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Luna develops optical high-resolution rock stress measurement concept

20 Oct 2020

Aim is to create continuous strain profiles that boost safety and efficiency of subsurface oil & gas systems.

Luna Innovations, Roanoke, VA, has announced that, working in partnership with Shell’s GameChanger early-stage-technologies program, it has developed a new optical measuring technique for analyzing the stresses in subsurface rock. When deployed, this technique could provide critical measurements with unmatched consistency and depth resolution, allowing safer and more efficient well operations.

Businesses that rely on underground operations, such as the petroleum and geothermal industries, depend on accurate estimates of in-situ stress, refering to the existing pressure that exists underground before a hole is drilled. This affects drilling, surveying, and fluid injection (hydraulic fracturing, water flooding, CO2 sequestration) as well as phenomena such as fault re-activation and induced seismicity.

The new technology, Continuous Horizontal In-situ Stress Logger (CHISL), employs Luna’s high-definition fiber optic sensing (HD-FOS) and ODiSI product to obtain direct, high-resolution strain measurements of induced micro-fractures and borehole deformation. New algorithms then process the strain measurements at the borehole to estimate in-situ maximum and minimum horizontal stress and their orientations.

'Previously unmeasurable'

“The development of this new technology – using existing Luna fiber optic sensors and our ODiSI instrument – lets the oil and gas industry assess critical parameters that have otherwise been unmeasurable,” commented Scott Graeff, President and CEO of Luna. “We greatly appreciate Shell GameChanger for its support as well as its expertise in this industry. Together, we can show how the industry’s toughest test, measurement, and analysis challenges can be tackled with developments like CHISL.”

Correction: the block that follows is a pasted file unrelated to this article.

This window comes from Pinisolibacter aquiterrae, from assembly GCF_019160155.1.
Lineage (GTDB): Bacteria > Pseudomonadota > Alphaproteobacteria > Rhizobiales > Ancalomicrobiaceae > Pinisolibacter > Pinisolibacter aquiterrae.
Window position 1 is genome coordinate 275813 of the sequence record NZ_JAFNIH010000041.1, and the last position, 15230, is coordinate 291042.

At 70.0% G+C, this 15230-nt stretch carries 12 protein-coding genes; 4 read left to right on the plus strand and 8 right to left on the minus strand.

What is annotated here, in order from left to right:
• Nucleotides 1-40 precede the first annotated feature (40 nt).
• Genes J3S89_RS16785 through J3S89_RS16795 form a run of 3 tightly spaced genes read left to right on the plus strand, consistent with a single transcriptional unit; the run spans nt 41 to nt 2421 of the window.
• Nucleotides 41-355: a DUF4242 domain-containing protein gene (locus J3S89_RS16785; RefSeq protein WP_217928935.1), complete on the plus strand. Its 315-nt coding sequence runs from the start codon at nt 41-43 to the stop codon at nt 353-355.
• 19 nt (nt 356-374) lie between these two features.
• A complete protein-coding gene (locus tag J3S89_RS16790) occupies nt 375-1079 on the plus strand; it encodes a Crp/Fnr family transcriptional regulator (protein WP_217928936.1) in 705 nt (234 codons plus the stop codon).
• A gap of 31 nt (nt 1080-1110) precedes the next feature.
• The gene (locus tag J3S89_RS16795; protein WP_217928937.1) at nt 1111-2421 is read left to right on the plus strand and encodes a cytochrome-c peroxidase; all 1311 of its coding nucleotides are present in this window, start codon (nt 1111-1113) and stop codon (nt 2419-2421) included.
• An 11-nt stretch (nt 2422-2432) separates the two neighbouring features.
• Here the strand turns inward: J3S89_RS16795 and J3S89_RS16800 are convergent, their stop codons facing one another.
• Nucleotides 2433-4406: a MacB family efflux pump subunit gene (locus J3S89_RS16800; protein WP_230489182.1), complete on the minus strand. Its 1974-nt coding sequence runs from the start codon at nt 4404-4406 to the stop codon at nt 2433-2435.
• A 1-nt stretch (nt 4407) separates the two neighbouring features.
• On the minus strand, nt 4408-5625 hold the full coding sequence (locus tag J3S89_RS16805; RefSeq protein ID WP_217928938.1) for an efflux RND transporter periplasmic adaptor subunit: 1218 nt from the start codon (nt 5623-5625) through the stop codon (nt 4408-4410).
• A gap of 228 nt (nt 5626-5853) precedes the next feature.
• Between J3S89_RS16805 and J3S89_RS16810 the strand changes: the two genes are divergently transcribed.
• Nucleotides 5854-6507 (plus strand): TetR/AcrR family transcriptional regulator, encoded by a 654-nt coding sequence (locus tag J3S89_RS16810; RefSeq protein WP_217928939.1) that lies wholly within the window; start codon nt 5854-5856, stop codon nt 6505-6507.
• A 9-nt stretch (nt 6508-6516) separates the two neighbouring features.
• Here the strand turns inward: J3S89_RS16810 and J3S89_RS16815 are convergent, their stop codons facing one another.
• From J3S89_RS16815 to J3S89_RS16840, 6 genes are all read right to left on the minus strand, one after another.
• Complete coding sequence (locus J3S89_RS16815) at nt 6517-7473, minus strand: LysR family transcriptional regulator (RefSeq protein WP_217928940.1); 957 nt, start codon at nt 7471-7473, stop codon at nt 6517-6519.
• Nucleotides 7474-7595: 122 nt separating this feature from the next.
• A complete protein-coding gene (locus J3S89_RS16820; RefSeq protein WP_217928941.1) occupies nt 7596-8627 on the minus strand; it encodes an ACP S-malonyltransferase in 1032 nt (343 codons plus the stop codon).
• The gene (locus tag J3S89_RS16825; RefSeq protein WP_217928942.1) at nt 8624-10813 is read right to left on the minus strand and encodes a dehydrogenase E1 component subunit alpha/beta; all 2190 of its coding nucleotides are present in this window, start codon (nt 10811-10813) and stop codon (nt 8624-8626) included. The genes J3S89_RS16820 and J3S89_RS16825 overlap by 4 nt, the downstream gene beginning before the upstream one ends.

Luna’s CHISL sensor integrates fiber optic sensors into a flexible hydraulic sleeve, which applies pressure to a borehole wall until small longitudinal fractures are formed. Unlike hydraulic fracturing, where fluid flows into the fractures and causes them to grow in length away from the borehole, CHISL does not allow the fluid to flow into the induced fractures.

“A reliable estimate of in-situ stress is critical for many applications in oil and gas industry. For example, the success of hydraulic fracturing in shales greatly depends on the created fracture height, which in turn is strongly controlled by the stress variations with depth. Luna’s technology would allow stress depth profiles to be estimated with unprecedented resolution,” said Alexei Savitski, Geomechanics Subject Matter Expert at Shell.

“The maximum horizontal stress is one of the most uncertain subsurface properties and is usually inferred from other data. But CHISL would allow this uncertainty to be reduced significantly, which is critical for assessing the risks of fault re-activation and induced seismicity.”

The CHISL sensor will provide new kinds of data that can be leveraged to increase safety, production efficiency, and optimization of future subsurface engineered systems. Future field operations using a ruggedized sensor could yield in-situ stress measurements for unprecedented lengths of boreholes and in less time than traditional hydraulic-fracturing techniques. Apart from the stress profiling of rock formations for planning of hydraulic fracturing, other applications include caprock integrity sensing for oil wells and optimized drilling of complex oil wells.

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